Climate council's plot will thicken environmental myths

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The 1973 science fiction movie “Soylent Green” sets its plot in 2022. Charlton Heston plays New York City detective Robert Thorn who investigates the murder of a director of Soylent Corp., a processed food manufacturer. He ends up discovering shocking truths about “Soylent” that don’t jibe with the Utopia promised by politicians and media talking heads.

The movie depicts New York City with a population of 40 million. Residents cannot go beyond the city limits. Electricity has become so unreliable that bicycles run generators to keep flickering lights from going out.

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Government controls everything and chaos reigns. Everyone depended on government — even for food, “Soylent” and water. The very rich could get real food at a price, like a jar of strawberry jam for $150.

A network news anchor at the film’s outset drones on that “Soylent Green” is “high-energy food . . . gathered from the oceans of the world. Because of its popularity, Soylent Green is in short supply.”

However, by the end of the movie, Thorn discovers Soylent’s main ingredient: recycled protein from dead humans.

Rewind to 2010. Out of nowhere — and without legislative approval — comes the Kentucky Climate Action Plan Council, called KCAPC.

It sounds harmless enough. At worst, just another government agency. At best, misguided zealots wanting to save the environment.

After all, what was wrong with “Soylent Green?” It did good things. The governor said so — in the movie.

Caring for the environment is — and should be — embraced. But the consequences of the climate council recommendations due in December likely will threaten the liberty of Kentuckians who want to control their own lives, businesses and futures.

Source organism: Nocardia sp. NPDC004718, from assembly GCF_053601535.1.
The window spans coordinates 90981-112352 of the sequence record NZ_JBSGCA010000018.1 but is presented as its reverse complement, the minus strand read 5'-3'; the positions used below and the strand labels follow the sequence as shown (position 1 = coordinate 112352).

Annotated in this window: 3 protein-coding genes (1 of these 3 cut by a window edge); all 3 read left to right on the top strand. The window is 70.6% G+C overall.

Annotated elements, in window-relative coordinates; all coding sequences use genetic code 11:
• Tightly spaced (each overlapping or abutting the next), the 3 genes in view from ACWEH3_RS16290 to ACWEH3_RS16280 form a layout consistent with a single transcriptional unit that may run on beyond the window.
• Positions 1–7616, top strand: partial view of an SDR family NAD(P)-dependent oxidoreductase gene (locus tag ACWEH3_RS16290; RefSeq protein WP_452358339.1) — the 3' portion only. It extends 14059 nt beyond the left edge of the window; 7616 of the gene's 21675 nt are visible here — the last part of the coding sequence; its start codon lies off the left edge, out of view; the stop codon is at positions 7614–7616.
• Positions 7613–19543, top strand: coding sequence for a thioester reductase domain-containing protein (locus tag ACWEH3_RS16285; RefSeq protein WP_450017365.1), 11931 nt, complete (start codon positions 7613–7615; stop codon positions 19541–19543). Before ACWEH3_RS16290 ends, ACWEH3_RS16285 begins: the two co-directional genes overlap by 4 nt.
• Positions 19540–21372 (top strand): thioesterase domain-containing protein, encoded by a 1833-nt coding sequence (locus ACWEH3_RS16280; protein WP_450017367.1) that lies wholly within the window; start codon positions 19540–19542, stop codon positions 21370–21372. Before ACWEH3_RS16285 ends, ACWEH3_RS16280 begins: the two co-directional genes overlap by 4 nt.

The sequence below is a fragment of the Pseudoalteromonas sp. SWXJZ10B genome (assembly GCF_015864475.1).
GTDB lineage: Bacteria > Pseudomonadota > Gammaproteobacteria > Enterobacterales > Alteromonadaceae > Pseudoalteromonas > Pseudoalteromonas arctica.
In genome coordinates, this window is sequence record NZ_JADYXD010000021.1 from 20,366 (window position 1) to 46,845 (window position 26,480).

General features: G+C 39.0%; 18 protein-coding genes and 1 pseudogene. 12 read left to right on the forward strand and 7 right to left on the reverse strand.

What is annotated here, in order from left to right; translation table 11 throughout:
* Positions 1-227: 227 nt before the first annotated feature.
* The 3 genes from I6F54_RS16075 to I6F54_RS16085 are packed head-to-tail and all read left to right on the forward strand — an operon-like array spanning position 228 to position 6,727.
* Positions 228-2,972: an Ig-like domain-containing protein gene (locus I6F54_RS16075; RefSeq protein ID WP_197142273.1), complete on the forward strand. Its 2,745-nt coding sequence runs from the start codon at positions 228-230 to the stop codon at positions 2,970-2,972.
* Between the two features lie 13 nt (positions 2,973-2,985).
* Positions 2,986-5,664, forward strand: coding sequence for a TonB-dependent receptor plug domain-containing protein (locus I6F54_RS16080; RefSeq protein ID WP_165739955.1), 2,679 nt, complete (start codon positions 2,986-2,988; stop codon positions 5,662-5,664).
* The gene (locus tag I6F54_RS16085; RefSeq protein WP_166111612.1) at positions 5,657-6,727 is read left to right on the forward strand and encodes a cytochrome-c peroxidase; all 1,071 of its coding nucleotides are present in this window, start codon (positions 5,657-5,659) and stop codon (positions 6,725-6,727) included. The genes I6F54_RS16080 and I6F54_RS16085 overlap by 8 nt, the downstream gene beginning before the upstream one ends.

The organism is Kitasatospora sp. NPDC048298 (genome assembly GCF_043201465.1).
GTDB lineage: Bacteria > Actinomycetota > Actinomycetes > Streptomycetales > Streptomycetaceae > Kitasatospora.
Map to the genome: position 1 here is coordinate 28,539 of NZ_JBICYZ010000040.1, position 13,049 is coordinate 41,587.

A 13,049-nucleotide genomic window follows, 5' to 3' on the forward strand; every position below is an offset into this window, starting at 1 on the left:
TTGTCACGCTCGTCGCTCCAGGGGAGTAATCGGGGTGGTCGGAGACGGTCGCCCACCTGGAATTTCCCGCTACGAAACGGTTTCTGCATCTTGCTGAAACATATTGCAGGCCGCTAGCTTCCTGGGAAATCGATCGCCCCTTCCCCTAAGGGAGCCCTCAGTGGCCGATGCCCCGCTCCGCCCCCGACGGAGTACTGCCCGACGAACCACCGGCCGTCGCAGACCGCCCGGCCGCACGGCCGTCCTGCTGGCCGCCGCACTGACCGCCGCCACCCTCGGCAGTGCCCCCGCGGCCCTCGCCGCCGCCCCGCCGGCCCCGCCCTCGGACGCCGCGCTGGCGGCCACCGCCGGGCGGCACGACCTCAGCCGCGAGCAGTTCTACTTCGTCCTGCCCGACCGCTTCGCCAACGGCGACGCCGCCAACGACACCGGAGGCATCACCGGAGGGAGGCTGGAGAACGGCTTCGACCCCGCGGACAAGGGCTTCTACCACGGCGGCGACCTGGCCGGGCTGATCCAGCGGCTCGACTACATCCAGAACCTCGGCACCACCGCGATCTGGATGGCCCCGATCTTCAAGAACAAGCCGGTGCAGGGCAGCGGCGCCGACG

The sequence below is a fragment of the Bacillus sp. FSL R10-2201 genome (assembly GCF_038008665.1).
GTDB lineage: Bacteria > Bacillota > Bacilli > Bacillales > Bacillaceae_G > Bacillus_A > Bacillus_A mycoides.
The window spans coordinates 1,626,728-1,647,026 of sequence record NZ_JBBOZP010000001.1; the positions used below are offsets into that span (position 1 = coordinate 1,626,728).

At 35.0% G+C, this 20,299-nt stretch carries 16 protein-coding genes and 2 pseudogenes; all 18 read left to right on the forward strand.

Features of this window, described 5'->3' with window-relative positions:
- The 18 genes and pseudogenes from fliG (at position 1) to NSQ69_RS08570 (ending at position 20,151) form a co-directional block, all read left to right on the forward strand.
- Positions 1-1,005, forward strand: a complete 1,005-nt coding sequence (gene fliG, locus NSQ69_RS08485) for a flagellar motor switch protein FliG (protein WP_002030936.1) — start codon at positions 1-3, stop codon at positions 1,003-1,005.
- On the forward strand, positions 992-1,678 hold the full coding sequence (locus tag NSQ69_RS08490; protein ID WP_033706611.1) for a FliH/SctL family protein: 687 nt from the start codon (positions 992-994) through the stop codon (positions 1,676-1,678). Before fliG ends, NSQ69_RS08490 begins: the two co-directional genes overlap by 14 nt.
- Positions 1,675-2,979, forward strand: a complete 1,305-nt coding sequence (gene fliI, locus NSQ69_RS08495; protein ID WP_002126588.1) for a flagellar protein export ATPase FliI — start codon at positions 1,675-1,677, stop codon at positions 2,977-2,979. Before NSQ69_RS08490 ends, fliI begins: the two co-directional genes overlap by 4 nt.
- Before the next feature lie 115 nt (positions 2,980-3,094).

While they may not know what the 1973 version of “Soylent Green” is, folks definitely won’t like the 2010 Kentucky version.

Somehow, I just can’t “warm up” to the ideas the council likely will support: everyone in Kentucky riding bikes as they hand over their gas-guzzling SUVs to the Chinese; and promoting policies that insist on wind and solar power — even when the wind doesn’t blow and the sun won’t shine. And could the council ever enthusiastically support the coal industry, a bulwark of Kentucky’s economy?

I just can’t picture that. Can you?

Especially when the group’s existence is based on phony global warming claims for which there is not scientific consensus. (Again, just because a politician or media-type claims it exists, doesn’t make it so. “Soylent” anyone?)

Just because a politician or TV talking head claims this council can improve Kentucky’s “quality of life” through “smart growth” and “encouragement” (read “coercion”) to buy a certain kind of house or restrict our driving only to a certain number of miles in exchange for government’s “Green” doesn’t mean we should acquiesce to its demands.

Just because the climate council — created at the behest and with the approval of the Beshear administration without legislative review — includes “Kentucky” and “climate” in its name doesn’t make it harmless.

Clear-thinking Kentuckians who attended the council’s latest meeting on June 2 of the newly formed Kentucky Energy and Environment Cabinet confirmed that they worry about the horror flick the council is writing. And that script is being supported by tax dollars and by radical leftist groups, including foundations funded by agenda-driven extremists such as George Soros and Ted Turner.

“They want to take away our freedoms and enslave us,” said Lisa Abler of Georgetown. “They want to take away our freedom to explore, to be entrepreneurs. They claim this will create jobs, but they’re not specific about what jobs they are, and they don’t talk about what jobs will be lost. It’s bogus.”

That’s NON-fiction.
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